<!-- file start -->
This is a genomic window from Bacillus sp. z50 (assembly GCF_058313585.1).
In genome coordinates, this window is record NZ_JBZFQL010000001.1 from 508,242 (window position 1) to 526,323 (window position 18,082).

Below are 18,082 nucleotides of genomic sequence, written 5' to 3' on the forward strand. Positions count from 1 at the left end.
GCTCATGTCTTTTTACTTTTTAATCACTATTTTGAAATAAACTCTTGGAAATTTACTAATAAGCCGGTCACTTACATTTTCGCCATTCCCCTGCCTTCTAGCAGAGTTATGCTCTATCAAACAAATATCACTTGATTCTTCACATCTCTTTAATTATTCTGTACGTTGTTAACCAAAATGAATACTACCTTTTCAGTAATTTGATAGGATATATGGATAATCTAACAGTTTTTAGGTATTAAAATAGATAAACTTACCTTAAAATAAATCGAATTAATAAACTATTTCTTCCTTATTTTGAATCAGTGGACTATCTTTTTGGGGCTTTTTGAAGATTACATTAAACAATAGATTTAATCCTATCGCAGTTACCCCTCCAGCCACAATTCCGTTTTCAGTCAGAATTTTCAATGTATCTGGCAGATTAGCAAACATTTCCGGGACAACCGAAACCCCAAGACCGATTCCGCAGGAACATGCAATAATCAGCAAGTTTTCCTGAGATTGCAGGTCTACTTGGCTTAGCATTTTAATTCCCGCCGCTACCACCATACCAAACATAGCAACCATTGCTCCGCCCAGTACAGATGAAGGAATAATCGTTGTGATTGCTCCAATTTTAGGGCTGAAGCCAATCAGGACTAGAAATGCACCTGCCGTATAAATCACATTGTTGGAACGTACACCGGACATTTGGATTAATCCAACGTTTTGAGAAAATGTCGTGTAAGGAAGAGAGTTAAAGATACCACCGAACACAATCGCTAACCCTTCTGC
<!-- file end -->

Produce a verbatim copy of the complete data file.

This is a genomic window from Bacillus sp. z50 (assembly GCF_058313585.1).
In genome coordinates, this window is record NZ_JBZFQL010000001.1 from 508,242 (window position 1) to 526,323 (window position 18,082).

Below are 18,082 nucleotides of genomic sequence, written 5' to 3' on the forward strand. Positions count from 1 at the left end.
GCTCATGTCTTTTTACTTTTTAATCACTATTTTGAAATAAACTCTTGGAAATTTACTAATAAGCCGGTCACTTACATTTTCGCCATTCCCCTGCCTTCTAGCAGAGTTATGCTCTATCAAACAAATATCACTTGATTCTTCACATCTCTTTAATTATTCTGTACGTTGTTAACCAAAATGAATACTACCTTTTCAGTAATTTGATAGGATATATGGATAATCTAACAGTTTTTAGGTATTAAAATAGATAAACTTACCTTAAAATAAATCGAATTAATAAACTATTTCTTCCTTATTTTGAATCAGTGGACTATCTTTTTGGGGCTTTTTGAAGATTACATTAAACAATAGATTTAATCCTATCGCAGTTACCCCTCCAGCCACAATTCCGTTTTCAGTCAGAATTTTCAATGTATCTGGCAGATTAGCAAACATTTCCGGGACAACCGAAACCCCAAGACCGATTCCGCAGGAACATGCAATAATCAGCAAGTTTTCCTGAGATTGCAGGTCTACTTGGCTTAGCATTTTAATTCCCGCCGCTACCACCATACCAAACATAGCAACCATTGCTCCGCCCAGTACAGATGAAGGAATAATCGTTGTGATTGCTCCAATTTTAGGGCTGAAGCCAATCAGGACTAGAAATGCACCTGCCGTATAAATCACATTGTTGGAACGTACACCGGACATTTGGATTAATCCAACGTTTTGAGAAAATGTCGTGTAAGGAAGAGAGTTAAAGATACCACCGAACACAATCGCTAACCCTTCTGC